Diwali dawned loudly. I woke up to fireworks exploding in what sounded like and turned out to be my backyard. Our neighbor (or perhaps our neighbor’s servant) was lighting off crackers; not the sparkly, pretty kind but the loud, nerve-jarring, and wake-you-up kind. And Akash, our landlord’s nephew who is approximately a junior in high school watched from our building’s patio and literally paced back and forth in anticipation of taking a match to wicks of his own. (The previous night on our excursion to the firework depot, I had confirmed with Akash that Diwali is his favorite holiday. What teenage boy wouldn’t love a holiday that culminates in detonating your own personal store of explosives?) Having grown up in a fire-safety-minded home, watching the neighbor hastily sweep unexploded duds off the patio, under the fence, and into the road, induced some mild concern…I’d be walking in that road later. Happy Diwali!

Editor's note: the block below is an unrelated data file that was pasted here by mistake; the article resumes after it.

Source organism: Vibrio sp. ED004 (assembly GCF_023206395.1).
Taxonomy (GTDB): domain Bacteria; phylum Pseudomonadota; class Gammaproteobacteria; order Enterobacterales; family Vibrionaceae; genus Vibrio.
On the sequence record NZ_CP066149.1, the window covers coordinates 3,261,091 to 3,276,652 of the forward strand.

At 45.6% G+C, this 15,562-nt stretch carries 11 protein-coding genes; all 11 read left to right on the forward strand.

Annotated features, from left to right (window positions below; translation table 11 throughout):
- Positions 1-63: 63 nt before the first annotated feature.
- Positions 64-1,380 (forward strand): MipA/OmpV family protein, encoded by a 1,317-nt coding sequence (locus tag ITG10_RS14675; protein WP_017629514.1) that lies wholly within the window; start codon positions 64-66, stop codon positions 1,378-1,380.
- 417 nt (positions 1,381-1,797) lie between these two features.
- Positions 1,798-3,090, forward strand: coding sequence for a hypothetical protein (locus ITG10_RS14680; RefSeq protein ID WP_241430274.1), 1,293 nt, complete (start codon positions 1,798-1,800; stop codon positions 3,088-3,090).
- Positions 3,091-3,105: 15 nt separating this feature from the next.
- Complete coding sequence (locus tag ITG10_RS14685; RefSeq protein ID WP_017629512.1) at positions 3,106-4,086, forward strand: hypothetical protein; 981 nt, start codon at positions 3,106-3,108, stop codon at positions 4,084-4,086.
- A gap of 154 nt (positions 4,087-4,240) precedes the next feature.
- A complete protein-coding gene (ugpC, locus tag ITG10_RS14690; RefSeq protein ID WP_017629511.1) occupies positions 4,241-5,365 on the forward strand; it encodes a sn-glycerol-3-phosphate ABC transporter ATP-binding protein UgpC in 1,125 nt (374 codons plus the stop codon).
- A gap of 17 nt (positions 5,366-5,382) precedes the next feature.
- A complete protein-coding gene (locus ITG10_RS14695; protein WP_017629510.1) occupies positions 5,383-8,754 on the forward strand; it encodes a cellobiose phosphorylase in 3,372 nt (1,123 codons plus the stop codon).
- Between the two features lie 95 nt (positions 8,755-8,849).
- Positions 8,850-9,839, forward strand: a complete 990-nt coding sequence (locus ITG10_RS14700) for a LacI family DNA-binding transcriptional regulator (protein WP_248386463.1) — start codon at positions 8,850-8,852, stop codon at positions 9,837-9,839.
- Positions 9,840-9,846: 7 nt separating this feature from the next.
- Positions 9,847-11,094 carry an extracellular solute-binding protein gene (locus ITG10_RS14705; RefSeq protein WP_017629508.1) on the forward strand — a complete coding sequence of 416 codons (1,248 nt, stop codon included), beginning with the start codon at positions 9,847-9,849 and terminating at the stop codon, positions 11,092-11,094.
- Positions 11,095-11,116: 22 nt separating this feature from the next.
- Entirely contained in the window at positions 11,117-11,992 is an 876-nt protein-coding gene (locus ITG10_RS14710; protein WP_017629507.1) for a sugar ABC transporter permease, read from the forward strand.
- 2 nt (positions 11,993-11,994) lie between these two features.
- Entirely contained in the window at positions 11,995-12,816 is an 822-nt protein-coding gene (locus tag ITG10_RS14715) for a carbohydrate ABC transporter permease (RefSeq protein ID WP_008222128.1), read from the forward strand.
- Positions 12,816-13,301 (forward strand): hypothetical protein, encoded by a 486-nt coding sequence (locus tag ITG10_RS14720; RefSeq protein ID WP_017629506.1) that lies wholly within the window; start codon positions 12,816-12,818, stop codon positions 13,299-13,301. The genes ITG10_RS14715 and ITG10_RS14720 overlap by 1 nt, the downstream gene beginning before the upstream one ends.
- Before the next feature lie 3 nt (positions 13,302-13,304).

Over the course of the morning Anita swept the floor and mopped the balcony, as cleaning house is part of Diwali tradition. (Diwali is the Hindu New Year, so a clean house is a fresh start! At least this is my interpretation.) During the rest of the day, Reena and I sat on our balcony working on our Fulbright projects and watching the Diwali world go by. Women in sparkling, jewel-toned saris, men in fancy kurtas, and children with kohl around their eyes walked down the street to visit friends, deliver sweets and presents, and enjoy time with their families.